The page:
The “working title” for the creative brief that would one day become Manual For Speed was Domestic. Why? Because our opinion was—and still is to some degree—that the heart of cycling was a near-heroic (fight!) to the almost-death in the streets, at the feet of the public. Blue collar, rowdy, rough and tumble. A hard man thing. A chance to die every weekend and if you’re lucky earn enough to stay on the road for a dew days more. Doing odd jobs, crashing on sofas in strange houses. Like boxing but on a bike, like Rodeo but minus the horse.
And yeah, sure, according to GALLUP 86% of cycling fans are clinically preoccupied with World Tour or “European”-style Racing. For the all the obvious sexy, romantical reasons, reasons like three decades of cheap, widely available black and white posters featuring dudes riding dirt roads through mid-summer snowbanks; all the many French, Italian and Belgian sexy place names, e.g. Galibier, Tre Cime Di Lavaredo, Ronde De Vlaanderen ; oh and the Country Colors! and the Alps! and the Dolomites! and the wide-angle switchbacks!, as well as all the coffee table books and monument descriptions and category climb statistics and foggy-cobble-misty hill-top-cross-postcards and all the documentaries about Merckx and Cipollini and Ulrich, because of all that, World Tour racing is and has been racing’s true North.
But that doesn’t mean it’s right. Or that it has to be that way. And that’s why, eventually, we created a project within MFS committed to exploring and documenting Criteriums (crits, son!), journeyman & privateers and the Saturday Night Streets of small town America.
Bright and loud. Fast and trashy. Here and us.
While criteriums and criterium-like races are held all over the world, they are, by all accounts, a uniquely American expression and/or manifestation of professional cycling. Clearly NASCAR is to car racing (in America) as Rodeo is to horse sport (in America) as crits are to bike racing (in America), it’s just how we do shit.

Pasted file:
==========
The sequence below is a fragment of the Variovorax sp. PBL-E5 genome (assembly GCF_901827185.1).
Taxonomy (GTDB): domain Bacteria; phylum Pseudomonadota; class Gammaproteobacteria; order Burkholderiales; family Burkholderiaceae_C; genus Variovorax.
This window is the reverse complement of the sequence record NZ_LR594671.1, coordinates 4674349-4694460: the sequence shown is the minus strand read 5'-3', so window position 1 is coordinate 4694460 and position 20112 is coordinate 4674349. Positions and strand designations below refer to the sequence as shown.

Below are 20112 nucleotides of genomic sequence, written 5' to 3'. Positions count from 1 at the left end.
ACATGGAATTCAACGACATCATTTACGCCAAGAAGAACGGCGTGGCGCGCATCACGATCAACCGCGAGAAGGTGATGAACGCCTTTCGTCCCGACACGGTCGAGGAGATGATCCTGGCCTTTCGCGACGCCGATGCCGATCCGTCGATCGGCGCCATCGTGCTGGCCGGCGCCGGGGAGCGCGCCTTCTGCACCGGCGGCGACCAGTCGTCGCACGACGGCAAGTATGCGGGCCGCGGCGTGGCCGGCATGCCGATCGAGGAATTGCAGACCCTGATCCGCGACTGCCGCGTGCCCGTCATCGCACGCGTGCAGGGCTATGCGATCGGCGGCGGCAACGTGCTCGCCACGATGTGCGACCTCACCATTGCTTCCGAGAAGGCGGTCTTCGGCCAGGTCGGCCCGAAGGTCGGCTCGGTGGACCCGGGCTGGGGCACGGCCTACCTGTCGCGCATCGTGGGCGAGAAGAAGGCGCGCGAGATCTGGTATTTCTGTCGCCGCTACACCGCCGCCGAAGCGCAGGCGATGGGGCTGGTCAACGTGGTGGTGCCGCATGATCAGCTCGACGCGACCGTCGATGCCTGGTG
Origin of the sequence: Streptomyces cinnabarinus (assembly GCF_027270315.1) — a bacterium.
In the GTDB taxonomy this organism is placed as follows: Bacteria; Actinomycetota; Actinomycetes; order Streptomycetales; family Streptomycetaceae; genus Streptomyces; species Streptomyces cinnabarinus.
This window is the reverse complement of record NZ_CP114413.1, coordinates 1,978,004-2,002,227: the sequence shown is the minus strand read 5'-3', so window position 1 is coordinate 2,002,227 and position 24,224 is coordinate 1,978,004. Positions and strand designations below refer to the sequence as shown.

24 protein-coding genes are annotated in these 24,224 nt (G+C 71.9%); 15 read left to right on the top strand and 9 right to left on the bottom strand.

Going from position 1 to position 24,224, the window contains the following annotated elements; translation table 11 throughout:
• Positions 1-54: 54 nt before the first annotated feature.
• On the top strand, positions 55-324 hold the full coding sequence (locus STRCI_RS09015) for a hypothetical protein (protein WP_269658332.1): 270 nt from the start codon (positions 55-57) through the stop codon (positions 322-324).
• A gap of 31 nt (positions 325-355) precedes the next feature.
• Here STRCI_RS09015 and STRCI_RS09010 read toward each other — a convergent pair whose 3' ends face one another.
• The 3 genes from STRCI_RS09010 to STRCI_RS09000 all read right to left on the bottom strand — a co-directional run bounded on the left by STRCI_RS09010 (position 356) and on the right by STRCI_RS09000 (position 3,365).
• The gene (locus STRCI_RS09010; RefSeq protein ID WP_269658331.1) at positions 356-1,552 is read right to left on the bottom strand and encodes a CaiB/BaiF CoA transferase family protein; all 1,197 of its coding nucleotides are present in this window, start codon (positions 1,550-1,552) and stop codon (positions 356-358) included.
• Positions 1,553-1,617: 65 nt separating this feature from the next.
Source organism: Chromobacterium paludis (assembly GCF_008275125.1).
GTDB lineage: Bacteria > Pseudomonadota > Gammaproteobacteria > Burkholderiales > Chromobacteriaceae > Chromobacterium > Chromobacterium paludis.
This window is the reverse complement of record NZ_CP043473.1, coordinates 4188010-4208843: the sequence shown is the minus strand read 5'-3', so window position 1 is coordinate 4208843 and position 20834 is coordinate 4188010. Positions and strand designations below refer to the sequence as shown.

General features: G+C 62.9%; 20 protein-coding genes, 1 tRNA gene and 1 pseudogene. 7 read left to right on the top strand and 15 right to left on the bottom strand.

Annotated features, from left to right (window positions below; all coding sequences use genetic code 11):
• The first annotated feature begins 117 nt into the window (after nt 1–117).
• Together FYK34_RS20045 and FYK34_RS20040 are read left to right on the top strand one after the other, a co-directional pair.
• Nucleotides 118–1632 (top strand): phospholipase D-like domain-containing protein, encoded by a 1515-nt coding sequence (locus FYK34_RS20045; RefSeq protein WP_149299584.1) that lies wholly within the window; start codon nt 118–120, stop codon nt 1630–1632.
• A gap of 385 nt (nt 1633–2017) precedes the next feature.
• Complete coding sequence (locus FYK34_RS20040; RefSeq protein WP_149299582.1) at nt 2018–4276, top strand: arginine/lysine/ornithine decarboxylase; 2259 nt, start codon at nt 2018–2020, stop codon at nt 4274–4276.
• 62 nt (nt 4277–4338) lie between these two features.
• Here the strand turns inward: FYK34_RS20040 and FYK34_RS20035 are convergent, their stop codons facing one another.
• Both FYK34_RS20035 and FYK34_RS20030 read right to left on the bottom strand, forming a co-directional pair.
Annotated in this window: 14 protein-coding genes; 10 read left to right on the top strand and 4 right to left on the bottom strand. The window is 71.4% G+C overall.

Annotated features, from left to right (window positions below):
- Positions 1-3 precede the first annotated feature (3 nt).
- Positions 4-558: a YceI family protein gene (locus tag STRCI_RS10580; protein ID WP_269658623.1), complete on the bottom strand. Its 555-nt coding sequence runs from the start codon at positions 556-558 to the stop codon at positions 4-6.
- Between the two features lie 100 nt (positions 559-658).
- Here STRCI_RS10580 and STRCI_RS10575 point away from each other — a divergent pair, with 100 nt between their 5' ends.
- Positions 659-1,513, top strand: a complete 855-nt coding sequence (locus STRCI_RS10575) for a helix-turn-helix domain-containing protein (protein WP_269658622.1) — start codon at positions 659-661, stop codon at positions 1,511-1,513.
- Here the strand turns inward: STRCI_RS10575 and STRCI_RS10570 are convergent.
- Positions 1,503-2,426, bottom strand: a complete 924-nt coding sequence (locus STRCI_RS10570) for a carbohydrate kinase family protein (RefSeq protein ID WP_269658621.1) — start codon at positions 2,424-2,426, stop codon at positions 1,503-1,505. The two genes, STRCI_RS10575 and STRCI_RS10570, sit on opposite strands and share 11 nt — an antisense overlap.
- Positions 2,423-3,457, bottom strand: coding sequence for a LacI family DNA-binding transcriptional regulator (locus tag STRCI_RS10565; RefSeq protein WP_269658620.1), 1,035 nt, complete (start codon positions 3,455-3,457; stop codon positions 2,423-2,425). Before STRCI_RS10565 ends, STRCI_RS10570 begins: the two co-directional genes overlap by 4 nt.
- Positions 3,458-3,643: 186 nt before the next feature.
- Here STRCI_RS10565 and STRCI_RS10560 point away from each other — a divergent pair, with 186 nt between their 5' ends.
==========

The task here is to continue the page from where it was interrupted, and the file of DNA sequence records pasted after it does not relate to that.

If we had the time and money to properly research the history of criteriums in America (we don’t), we’d likely discover their popularity has everything to do with the fact that Americans don’t care—pretty much at all—about cycling. Deductive reasoning is free and it tells us this. It goes like this.
- Because, as a society, we don’t care about cycling we patently refuse to let it interfere with our lives and/or, more importantly, interrupt our traffic. Cars and roads are our God Given Rights. They are inalienable and whatnot. So rolling enclosures are a no-go!
- But if you do your 90-minute bike tournament at night or on a weekend, and you promise crashes and sprints and amped-up unintelligible announcers and jock jams and podiums and champagne, and whooshing noises accompanied by a big blast of wind like when 18-wheelers go by, until we’re all corn-dogged-out and sunburned and done partying for the night, we, the citizens of America, will let you sprint your buns off for our enjoyment.
Whatever the actual reason is, this is—in fact—how we race. And you know what, that’s fine because crits are the purest, most unadulterated form of speed cycling has to offer, and because of that, because of the speed and the rush and whirr and the wind, it’s magically visceral or viscerally magical.
We’ve all heard the stories and we’ve seen some things. Older guys sometimes still talk about the dudes (proper privateers) in the ’80s, who drove all over America in their Honda Civics loaded with bikes and duffle bags, doing the circuit, gambling, maybe winning enough to pay for another 10 days of food and gas, maybe not. We’ve been to Walterboro, we’ve stayed in the motel next to the Cracker Barrel. We’ve seen and felt the blurry twilight time-lapse that is Boise. We’ve seen blood. We’ve eaten burritos in rural North Carolina at 1:01 AM. We’ve homestayed. We’ve sat in the plastic kiddie pool filled filled with lukewarm water and empty beer cans on the top of Cry Baby Hill. And we want more.